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Transition to Community Living After Acquired Brain Injury

  • Louise Gustafsson (a1) and Jennifer Fleming (a1) (a2) (a3)

Extract

Enter the word ‘transition’ into an internet search engine and you will be overwhelmed by the number of web pages that talk about transitions from an economical, scientific, literary or organisational perspective (just to name a few). Common to the description of transition from the differing perspectives is the inclusion of the terms movement and/or change from one state to the next. It is important that healthcare professionals who work with people with both traumatic and nontraumatic brain injury appreciate and understand that from the point of brain insult, the patient and their family will experience multiple transitions involving movement or change in ‘state’, such as changes to roles and altering levels of participation and activity.

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Copyright

Corresponding author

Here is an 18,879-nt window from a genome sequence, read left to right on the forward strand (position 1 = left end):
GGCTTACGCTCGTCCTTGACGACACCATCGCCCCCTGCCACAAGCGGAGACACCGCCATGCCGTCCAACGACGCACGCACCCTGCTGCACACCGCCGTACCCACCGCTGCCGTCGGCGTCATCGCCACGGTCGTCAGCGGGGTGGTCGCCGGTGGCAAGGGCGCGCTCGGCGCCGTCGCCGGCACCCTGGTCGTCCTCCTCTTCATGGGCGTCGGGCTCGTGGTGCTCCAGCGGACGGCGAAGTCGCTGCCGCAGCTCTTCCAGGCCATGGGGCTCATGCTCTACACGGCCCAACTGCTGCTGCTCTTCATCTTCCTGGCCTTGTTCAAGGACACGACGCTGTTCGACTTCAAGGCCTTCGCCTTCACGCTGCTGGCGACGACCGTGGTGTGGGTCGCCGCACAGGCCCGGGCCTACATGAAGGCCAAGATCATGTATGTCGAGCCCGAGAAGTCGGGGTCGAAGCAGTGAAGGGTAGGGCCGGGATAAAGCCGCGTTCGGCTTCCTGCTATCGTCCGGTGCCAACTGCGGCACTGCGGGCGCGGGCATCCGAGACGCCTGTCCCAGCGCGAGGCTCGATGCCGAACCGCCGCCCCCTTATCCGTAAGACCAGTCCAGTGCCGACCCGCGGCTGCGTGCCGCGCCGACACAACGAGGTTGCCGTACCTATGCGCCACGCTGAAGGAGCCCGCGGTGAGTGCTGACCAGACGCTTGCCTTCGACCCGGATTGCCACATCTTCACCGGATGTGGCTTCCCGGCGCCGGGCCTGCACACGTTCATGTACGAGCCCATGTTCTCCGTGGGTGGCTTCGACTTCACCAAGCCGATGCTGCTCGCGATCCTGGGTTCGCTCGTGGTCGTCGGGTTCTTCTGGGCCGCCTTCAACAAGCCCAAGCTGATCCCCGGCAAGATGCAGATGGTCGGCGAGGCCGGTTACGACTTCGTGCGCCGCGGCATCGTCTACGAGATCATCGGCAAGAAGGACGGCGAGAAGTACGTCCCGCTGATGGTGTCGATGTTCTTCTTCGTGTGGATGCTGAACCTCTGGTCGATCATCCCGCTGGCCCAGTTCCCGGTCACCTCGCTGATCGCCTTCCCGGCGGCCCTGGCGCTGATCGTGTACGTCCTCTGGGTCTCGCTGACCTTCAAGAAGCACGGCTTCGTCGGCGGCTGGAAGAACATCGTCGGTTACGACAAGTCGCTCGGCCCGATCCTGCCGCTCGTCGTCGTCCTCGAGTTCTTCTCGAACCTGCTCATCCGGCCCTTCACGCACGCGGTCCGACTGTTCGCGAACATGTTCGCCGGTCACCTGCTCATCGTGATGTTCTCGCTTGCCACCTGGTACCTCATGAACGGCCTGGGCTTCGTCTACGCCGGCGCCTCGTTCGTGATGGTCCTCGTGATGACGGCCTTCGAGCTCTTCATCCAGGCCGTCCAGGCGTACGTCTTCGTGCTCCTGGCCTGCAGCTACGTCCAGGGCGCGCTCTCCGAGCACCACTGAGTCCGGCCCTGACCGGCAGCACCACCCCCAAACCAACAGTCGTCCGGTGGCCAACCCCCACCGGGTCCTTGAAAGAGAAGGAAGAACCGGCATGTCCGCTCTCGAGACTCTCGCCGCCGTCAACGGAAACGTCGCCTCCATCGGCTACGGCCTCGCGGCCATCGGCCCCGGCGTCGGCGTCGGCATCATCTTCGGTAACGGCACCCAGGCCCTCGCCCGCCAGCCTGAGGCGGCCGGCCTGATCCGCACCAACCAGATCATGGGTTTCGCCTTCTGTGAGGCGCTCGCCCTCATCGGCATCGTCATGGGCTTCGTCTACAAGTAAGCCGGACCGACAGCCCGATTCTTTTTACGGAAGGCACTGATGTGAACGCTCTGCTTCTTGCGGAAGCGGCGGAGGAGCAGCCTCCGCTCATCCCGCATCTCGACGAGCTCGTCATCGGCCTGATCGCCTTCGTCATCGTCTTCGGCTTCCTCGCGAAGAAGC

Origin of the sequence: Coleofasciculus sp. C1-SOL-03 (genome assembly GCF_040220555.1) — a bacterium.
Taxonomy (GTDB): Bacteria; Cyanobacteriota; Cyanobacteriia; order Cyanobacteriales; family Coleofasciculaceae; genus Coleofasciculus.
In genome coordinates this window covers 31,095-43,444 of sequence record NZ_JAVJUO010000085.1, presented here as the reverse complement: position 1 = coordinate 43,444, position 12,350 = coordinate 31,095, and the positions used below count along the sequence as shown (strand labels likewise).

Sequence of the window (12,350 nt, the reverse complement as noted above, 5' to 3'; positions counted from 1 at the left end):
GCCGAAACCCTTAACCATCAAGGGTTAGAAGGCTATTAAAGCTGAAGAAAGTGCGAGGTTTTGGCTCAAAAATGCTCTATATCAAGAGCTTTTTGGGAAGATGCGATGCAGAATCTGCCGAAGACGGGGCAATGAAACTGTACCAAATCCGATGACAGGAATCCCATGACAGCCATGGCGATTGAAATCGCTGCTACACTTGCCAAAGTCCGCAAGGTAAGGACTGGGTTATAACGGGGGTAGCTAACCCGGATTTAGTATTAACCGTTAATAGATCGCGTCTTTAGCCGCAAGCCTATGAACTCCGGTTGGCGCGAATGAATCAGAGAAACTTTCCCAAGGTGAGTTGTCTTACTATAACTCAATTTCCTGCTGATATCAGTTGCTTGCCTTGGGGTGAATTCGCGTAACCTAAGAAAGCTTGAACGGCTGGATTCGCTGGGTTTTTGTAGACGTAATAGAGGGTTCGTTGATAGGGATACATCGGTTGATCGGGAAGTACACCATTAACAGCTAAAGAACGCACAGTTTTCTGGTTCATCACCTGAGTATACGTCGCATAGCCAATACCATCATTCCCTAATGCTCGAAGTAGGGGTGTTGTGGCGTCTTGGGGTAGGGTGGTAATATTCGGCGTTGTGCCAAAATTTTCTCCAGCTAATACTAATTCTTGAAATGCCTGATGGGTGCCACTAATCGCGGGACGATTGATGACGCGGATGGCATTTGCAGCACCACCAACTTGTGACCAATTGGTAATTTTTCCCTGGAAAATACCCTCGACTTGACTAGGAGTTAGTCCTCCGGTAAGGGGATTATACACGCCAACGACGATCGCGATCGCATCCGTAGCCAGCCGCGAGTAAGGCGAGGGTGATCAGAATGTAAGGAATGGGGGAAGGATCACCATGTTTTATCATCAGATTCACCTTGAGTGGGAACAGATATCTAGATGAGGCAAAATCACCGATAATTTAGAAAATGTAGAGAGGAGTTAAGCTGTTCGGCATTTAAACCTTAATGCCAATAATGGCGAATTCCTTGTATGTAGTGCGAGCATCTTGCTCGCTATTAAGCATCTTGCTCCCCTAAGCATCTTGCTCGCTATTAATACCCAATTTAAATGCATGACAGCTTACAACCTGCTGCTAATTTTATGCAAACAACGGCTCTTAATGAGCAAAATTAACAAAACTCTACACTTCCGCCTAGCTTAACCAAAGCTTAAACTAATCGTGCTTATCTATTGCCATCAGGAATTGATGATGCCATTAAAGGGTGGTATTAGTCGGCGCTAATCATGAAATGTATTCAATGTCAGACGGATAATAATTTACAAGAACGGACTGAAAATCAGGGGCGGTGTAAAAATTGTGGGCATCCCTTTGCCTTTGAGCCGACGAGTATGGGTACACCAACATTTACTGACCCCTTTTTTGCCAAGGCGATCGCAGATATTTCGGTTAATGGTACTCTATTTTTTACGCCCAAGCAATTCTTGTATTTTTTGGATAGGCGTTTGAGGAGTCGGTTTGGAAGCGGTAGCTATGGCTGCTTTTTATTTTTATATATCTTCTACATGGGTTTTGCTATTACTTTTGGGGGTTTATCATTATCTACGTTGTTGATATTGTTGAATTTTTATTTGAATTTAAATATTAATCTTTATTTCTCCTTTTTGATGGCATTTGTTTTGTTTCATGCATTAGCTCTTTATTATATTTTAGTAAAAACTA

Address for correspondence: Dr Louise Gustafsson, School of Health and Rehabilitation Sciences, The University of Queensland, Brisbane, QLD, 4072, Australia. E-mail: l.gustafsson@uq.edu.au

References

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National Stroke Foundation. (2007). Walk in our shoes. Stroke survivors and carers report on support after stroke [Online]. Retrieved from http://www.strokefoundation.com.au/component/option,com_docman/Itemid,39/task,cat_view/gid,61/
Turner, B., Fleming, J., Worrall, L., Cornwell, P., Haines, T., Ownsworth, T., Kendall, M., & Chenoweth, L. (2007). A qualitative study of the transition from hospital to home for individuals with acquired brain injury and their family caregivers. Brain Injury, 21, 11191130.
World Health Organization. (2001). International Classification of Functioning, Disability and Health: ICF. Geneva: Author.

Transition to Community Living After Acquired Brain Injury

  • Louise Gustafsson (a1) and Jennifer Fleming (a1) (a2) (a3)

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